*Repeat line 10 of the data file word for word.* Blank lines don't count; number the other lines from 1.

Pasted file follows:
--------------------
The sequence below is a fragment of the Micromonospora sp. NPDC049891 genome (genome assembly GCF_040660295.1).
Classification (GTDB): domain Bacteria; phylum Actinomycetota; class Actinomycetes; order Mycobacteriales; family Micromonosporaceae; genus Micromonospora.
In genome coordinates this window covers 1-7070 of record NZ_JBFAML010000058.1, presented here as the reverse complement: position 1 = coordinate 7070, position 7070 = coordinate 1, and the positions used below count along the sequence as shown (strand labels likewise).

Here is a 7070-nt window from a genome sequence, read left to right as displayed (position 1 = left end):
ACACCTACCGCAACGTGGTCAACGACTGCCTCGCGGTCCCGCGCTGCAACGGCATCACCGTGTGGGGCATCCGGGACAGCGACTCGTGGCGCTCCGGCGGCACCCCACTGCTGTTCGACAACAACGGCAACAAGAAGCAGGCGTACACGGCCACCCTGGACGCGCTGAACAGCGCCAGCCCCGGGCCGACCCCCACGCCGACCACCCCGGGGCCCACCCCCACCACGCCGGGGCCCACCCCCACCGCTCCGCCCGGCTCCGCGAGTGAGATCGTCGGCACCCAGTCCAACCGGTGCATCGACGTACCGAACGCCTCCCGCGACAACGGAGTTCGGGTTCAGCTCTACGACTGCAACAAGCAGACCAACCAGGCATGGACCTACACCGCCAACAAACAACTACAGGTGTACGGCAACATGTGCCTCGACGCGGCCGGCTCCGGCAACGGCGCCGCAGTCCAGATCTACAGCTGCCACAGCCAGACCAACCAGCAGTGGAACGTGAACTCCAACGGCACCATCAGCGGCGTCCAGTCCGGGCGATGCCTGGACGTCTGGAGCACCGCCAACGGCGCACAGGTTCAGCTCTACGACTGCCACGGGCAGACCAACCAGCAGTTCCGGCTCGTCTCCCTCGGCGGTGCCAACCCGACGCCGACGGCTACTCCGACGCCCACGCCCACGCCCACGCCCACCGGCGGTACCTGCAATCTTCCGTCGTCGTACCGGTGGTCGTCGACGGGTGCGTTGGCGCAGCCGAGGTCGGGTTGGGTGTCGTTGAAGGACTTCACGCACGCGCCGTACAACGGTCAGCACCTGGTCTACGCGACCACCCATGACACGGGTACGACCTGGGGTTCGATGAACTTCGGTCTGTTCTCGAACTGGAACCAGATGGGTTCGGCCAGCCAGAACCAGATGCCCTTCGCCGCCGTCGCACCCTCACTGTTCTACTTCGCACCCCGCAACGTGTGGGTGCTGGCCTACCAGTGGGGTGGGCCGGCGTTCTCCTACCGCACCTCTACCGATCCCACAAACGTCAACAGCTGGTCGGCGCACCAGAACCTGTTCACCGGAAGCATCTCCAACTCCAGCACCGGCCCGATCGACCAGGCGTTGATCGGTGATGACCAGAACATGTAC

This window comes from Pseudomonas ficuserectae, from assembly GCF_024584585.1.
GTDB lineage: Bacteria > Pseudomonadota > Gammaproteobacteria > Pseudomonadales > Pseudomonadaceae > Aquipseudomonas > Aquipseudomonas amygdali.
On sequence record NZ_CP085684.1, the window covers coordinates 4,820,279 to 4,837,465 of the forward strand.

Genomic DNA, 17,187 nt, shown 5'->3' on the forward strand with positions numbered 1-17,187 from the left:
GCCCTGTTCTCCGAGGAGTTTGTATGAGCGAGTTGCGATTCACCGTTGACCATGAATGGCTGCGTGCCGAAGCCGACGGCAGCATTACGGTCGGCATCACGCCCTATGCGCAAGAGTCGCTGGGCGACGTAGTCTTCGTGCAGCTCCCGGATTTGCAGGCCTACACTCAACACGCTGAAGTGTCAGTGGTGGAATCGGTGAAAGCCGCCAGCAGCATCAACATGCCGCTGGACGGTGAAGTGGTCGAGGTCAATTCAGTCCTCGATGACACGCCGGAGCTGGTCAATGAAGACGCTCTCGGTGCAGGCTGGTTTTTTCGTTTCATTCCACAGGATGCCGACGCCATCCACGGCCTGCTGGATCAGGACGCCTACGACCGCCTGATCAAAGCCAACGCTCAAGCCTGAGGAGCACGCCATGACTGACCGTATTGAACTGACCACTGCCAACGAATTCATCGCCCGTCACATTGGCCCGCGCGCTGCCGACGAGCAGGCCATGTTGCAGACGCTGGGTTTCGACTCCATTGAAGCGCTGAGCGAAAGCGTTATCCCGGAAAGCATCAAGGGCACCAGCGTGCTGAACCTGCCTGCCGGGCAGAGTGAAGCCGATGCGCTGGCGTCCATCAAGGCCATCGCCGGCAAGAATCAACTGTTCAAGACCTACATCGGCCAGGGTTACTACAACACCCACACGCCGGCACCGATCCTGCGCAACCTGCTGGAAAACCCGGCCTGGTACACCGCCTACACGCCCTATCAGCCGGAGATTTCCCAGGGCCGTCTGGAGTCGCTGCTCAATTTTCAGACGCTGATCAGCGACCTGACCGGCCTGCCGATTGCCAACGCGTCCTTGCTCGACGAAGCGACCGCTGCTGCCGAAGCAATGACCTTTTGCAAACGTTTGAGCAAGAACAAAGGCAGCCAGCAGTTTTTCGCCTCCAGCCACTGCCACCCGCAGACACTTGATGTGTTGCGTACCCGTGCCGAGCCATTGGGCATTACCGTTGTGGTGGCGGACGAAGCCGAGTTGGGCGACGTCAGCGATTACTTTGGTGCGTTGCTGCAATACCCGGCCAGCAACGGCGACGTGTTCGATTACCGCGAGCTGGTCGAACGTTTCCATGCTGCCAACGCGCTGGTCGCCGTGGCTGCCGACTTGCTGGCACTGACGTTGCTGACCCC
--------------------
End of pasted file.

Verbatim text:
GCCCTGTTCTCCGAGGAGTTTGTATGAGCGAGTTGCGATTCACCGTTGACCATGAATGGCTGCGTGCCGAAGCCGACGGCAGCATTACGGTCGGCATCACGCCCTATGCGCAAGAGTCGCTGGGCGACGTAGTCTTCGTGCAGCTCCCGGATTTGCAGGCCTACACTCAACACGCTGAAGTGTCAGTGGTGGAATCGGTGAAAGCCGCCAGCAGCATCAACATGCCGCTGGACGGTGAAGTGGTCGAGGTCAATTCAGTCCTCGATGACACGCCGGAGCTGGTCAATGAAGACGCTCTCGGTGCAGGCTGGTTTTTTCGTTTCATTCCACAGGATGCCGACGCCATCCACGGCCTGCTGGATCAGGACGCCTACGACCGCCTGATCAAAGCCAACGCTCAAGCCTGAGGAGCACGCCATGACTGACCGTATTGAACTGACCACTGCCAACGAATTCATCGCCCGTCACATTGGCCCGCGCGCTGCCGACGAGCAGGCCATGTTGCAGACGCTGGGTTTCGACTCCATTGAAGCGCTGAGCGAAAGCGTTATCCCGGAAAGCATCAAGGGCACCAGCGTGCTGAACCTGCCTGCCGGGCAGAGTGAAGCCGATGCGCTGGCGTCCATCAAGGCCATCGCCGGCAAGAATCAACTGTTCAAGACCTACATCGGCCAGGGTTACTACAACACCCACACGCCGGCACCGATCCTGCGCAACCTGCTGGAAAACCCGGCCTGGTACACCGCCTACACGCCCTATCAGCCGGAGATTTCCCAGGGCCGTCTGGAGTCGCTGCTCAATTTTCAGACGCTGATCAGCGACCTGACCGGCCTGCCGATTGCCAACGCGTCCTTGCTCGACGAAGCGACCGCTGCTGCCGAAGCAATGACCTTTTGCAAACGTTTGAGCAAGAACAAAGGCAGCCAGCAGTTTTTCGCCTCCAGCCACTGCCACCCGCAGACACTTGATGTGTTGCGTACCCGTGCCGAGCCATTGGGCATTACCGTTGTGGTGGCGGACGAAGCCGAGTTGGGCGACGTCAGCGATTACTTTGGTGCGTTGCTGCAATACCCGGCCAGCAACGGCGACGTGTTCGATTACCGCGAGCTGGTCGAACGTTTCCATGCTGCCAACGCGCTGGTCGCCGTGGCTGCCGACTTGCTGGCACTGACGTTGCTGACCCC